Researchers do not know how the girl died, but since there were no signs of trauma on the remains, it appears she likely perished from disease. Terpstra said the three most likely culprits would have been malaria, tuberculosis and smallpox, which had just appeared during the second century. He ruled out leprosy, which would have shown up on the skeleton, he said. Life expectancy at the time was about 25 years, Terpstra said, and only about half of all children made it to age 10.
Researchers believe the girl was wrapped naked in the linen and was probably not wearing a dress when she was prepared for mummification.
The mummy will be included in an upcoming art exhibit “Paint the Eyes Softer: Mummy Portraits From Roman Egypt” at the university’s Block Museum of Art. The exhibit, which is free to the public, begins Jan. 13 and runs through April 22. Student research will be included in the exhibition.
The exhibition will present Roman-Egyptian mummy portraits and related artifacts from the site of ancient Tebtunis in Egypt, near Hawara. Most of the objects in the exhibition are on loan from the Phoebe A. Hearst Museum of Anthropology at the University of California, Berkeley, which holds one of the largest collections of mummy portraits from a single site in the world. The Hibbard mummy will complement the other portraits and objects and help provide context for the exhibition.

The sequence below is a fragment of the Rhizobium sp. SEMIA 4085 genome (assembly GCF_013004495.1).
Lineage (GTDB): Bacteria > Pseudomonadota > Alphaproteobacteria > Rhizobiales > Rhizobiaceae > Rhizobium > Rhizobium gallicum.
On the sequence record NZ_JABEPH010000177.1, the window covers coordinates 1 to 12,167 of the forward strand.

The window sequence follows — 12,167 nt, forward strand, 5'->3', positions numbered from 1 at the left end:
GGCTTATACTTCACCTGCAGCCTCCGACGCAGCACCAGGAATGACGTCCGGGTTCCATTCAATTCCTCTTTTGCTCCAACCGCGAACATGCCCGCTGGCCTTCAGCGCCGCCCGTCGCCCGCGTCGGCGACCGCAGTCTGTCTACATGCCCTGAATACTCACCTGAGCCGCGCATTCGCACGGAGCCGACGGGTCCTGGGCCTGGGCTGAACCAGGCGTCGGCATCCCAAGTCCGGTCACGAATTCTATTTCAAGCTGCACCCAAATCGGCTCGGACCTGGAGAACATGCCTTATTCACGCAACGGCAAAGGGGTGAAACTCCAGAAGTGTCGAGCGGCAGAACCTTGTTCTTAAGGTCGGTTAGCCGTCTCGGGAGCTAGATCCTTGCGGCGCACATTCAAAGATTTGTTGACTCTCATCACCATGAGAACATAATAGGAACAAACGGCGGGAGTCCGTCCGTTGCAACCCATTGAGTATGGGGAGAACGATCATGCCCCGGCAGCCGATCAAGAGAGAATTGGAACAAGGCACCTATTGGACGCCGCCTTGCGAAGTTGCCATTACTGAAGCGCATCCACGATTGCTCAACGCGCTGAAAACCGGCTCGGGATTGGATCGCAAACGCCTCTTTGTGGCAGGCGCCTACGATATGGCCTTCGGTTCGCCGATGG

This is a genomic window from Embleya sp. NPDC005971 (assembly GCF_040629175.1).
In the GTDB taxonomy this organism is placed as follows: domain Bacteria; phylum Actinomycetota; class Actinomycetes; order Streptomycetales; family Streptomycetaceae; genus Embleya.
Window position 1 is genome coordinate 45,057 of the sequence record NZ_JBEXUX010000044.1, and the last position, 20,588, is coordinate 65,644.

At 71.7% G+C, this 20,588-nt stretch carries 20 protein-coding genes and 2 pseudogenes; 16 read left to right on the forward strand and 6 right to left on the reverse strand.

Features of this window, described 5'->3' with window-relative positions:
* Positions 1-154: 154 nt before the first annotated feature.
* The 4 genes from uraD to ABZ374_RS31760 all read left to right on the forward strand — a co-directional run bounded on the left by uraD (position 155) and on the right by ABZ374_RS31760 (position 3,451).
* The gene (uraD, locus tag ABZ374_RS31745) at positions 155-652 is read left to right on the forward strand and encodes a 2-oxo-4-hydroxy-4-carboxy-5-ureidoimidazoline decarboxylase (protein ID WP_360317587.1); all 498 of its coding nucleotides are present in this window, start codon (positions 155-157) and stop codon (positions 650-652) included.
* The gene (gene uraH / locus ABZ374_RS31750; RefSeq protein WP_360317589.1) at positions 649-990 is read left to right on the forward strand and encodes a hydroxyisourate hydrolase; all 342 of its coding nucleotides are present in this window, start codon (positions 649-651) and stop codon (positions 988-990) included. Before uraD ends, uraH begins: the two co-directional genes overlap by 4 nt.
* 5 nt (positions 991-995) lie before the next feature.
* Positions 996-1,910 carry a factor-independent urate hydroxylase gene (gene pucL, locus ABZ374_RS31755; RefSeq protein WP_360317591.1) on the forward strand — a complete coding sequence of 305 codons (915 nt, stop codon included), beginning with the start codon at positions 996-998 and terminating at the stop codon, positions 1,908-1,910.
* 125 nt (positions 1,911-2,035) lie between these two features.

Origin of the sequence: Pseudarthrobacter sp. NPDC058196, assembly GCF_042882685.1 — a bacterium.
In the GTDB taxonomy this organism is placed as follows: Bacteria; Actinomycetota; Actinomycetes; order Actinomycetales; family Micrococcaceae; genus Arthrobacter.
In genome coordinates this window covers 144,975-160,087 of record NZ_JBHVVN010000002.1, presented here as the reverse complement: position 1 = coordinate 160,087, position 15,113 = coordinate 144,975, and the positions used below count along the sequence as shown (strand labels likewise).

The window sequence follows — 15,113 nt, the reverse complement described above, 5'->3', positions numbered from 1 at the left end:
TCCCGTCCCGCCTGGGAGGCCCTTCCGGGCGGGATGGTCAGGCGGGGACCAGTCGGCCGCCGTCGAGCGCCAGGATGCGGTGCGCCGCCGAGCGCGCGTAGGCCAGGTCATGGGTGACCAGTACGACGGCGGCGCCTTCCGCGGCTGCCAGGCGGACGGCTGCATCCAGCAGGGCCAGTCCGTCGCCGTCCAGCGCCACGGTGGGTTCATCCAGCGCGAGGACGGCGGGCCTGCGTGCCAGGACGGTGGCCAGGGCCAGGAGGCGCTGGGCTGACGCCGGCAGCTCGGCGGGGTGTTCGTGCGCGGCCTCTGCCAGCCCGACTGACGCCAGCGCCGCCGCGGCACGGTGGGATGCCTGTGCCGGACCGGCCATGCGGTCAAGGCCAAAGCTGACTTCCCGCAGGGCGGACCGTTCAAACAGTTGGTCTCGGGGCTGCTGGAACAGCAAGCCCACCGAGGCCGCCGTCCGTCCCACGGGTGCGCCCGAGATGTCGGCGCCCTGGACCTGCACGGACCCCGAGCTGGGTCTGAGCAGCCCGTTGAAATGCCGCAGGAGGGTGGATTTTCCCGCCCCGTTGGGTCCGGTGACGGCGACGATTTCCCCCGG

The mummy portraits “look like us,” said Lisa Corrin, director of the Block Museum of Art.
“When we see them, they look like people that we know,” Corrin said. The portraits also “remind us of our own mortality.”
“They have such potency,” she said.
Studying the art aspect of the mummy, Corrin said, can help determine how pigments found in one part of the world ended up on a portrait in another part of the world.
“This is material proof of how far-flung the empire was,” Corrin said.
The interdisciplinary research of the mummy, she said, also helps tie together the worlds of art, science and history.
“They’re learning that discovering about history is not just about reading a book or researching documents, and that science has a place in the world,” Corrin said. “We can learn a tremendous amount about the past, and learning what these portraits were made of can tell us a tremendous amount about the people that made them and what their world was like.”